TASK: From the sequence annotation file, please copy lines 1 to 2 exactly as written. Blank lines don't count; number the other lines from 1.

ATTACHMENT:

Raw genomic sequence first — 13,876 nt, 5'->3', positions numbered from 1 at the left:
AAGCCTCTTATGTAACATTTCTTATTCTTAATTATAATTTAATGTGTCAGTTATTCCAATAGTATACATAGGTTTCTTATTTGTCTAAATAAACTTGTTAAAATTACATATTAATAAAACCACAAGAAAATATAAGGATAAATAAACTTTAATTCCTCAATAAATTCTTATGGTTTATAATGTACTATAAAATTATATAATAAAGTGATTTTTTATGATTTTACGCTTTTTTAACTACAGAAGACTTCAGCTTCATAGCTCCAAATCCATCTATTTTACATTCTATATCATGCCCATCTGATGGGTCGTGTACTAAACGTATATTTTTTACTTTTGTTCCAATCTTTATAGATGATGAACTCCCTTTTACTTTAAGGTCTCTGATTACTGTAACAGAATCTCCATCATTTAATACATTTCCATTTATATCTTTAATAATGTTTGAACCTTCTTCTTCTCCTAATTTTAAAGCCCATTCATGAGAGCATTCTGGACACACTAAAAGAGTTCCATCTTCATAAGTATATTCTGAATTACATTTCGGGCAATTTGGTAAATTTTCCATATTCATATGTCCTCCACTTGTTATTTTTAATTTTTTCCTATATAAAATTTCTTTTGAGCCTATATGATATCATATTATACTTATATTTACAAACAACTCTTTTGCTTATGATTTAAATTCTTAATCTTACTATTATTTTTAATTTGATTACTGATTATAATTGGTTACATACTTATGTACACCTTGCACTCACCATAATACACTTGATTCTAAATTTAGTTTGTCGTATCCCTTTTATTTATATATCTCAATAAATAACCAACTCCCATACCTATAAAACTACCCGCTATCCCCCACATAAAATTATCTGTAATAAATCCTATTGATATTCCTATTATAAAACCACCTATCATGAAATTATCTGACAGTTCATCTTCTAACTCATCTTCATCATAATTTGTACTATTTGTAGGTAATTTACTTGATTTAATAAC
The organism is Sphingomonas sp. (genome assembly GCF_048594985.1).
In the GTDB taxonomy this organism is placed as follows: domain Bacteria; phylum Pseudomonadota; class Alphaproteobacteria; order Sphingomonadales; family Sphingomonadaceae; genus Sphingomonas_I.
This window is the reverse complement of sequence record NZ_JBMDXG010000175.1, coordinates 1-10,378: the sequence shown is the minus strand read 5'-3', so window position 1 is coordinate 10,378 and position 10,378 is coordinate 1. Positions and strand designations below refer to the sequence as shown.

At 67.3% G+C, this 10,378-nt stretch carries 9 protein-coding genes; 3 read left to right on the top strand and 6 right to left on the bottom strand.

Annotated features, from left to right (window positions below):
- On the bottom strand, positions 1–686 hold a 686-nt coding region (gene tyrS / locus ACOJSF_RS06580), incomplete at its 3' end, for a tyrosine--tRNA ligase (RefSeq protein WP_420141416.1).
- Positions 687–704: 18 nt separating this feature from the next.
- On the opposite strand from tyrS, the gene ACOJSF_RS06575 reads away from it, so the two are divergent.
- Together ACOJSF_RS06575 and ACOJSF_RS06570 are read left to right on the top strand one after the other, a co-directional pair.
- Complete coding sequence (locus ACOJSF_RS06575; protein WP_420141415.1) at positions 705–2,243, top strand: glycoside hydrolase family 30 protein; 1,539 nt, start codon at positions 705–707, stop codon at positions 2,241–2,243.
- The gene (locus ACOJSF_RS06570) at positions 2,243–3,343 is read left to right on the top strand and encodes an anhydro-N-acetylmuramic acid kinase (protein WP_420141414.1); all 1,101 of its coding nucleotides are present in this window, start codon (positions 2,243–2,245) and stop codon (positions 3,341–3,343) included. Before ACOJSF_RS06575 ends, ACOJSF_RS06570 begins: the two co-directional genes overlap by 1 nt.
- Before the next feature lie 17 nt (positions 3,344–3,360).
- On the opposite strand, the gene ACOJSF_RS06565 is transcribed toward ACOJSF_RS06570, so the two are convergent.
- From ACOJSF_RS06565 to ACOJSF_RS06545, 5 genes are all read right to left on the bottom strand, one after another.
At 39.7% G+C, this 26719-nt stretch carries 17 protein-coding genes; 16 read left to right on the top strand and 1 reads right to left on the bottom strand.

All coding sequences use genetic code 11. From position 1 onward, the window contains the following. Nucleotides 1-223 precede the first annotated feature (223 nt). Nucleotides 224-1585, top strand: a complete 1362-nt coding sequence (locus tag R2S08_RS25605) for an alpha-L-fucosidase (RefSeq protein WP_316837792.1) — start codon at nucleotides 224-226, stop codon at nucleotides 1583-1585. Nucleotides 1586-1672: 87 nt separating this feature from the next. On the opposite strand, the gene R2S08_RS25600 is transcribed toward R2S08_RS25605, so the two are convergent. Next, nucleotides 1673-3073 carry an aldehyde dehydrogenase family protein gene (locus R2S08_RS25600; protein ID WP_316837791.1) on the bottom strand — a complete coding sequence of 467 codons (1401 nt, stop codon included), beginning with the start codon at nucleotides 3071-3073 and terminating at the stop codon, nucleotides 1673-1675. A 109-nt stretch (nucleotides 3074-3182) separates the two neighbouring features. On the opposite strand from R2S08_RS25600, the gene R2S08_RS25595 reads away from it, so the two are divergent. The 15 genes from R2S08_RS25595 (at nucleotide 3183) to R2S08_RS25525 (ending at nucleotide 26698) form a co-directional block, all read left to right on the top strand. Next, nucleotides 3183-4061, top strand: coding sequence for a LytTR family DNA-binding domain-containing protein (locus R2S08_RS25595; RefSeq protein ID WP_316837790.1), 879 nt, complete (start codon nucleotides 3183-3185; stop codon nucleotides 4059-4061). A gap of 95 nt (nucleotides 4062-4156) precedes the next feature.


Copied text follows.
Raw genomic sequence first — 13,876 nt, 5'->3', positions numbered from 1 at the left:
AAGCCTCTTATGTAACATTTCTTATTCTTAATTATAATTTAATGTGTCAGTTATTCCAATAGTATACATAGGTTTCTTATTTGTCTAAATAAACTTGTTAAAATTACATATTAATAAAACCACAAGAAAATATAAGGATAAATAAACTTTAATTCCTCAATAAATTCTTATGGTTTATAATGTACTATAAAATTATATAATAAAGTGATTTTTTATGATTTTACGCTTTTTTAACTACAGAAGACTTCAGCTTCATAGCTCCAAATCCATCTATTTTACATTCTATATCATGCCCATCTGATGGGTCGTGTACTAAACGTATATTTTTTACTTTTGTTCCAATCTTTATAGATGATGAACTCCCTTTTACTTTAAGGTCTCTGATTACTGTAACAGAATCTCCATCATTTAATACATTTCCATTTATATCTTTAATAATGTTTGAACCTTCTTCTTCTCCTAATTTTAAAGCCCATTCATGAGAGCATTCTGGACACACTAAAAGAGTTCCATCTTCATAAGTATATTCTGAATTACATTTCGGGCAATTTGGTAAATTTTCCATATTCATATGTCCTCCACTTGTTATTTTTAATTTTTTCCTATATAAAATTTCTTTTGAGCCTATATGATATCATATTATACTTATATTTACAAACAACTCTTTTGCTTATGATTTAAATTCTTAATCTTACTATTATTTTTAATTTGATTACTGATTATAATTGGTTACATACTTATGTACACCTTGCACTCACCATAATACACTTGATTCTAAATTTAGTTTGTCGTATCCCTTTTATTTATATATCTCAATAAATAACCAACTCCCATACCTATAAAACTACCCGCTATCCCCCACATAAAATTATCTGTAATAAATCCTATTGATATTCCTATTATAAAACCACCTATCATGAAATTATCTGACAGTTCATCTTCTAACTCATCTTCATCATAATTTGTACTATTTGTAGGTAATTTACTTGATTTAATAAC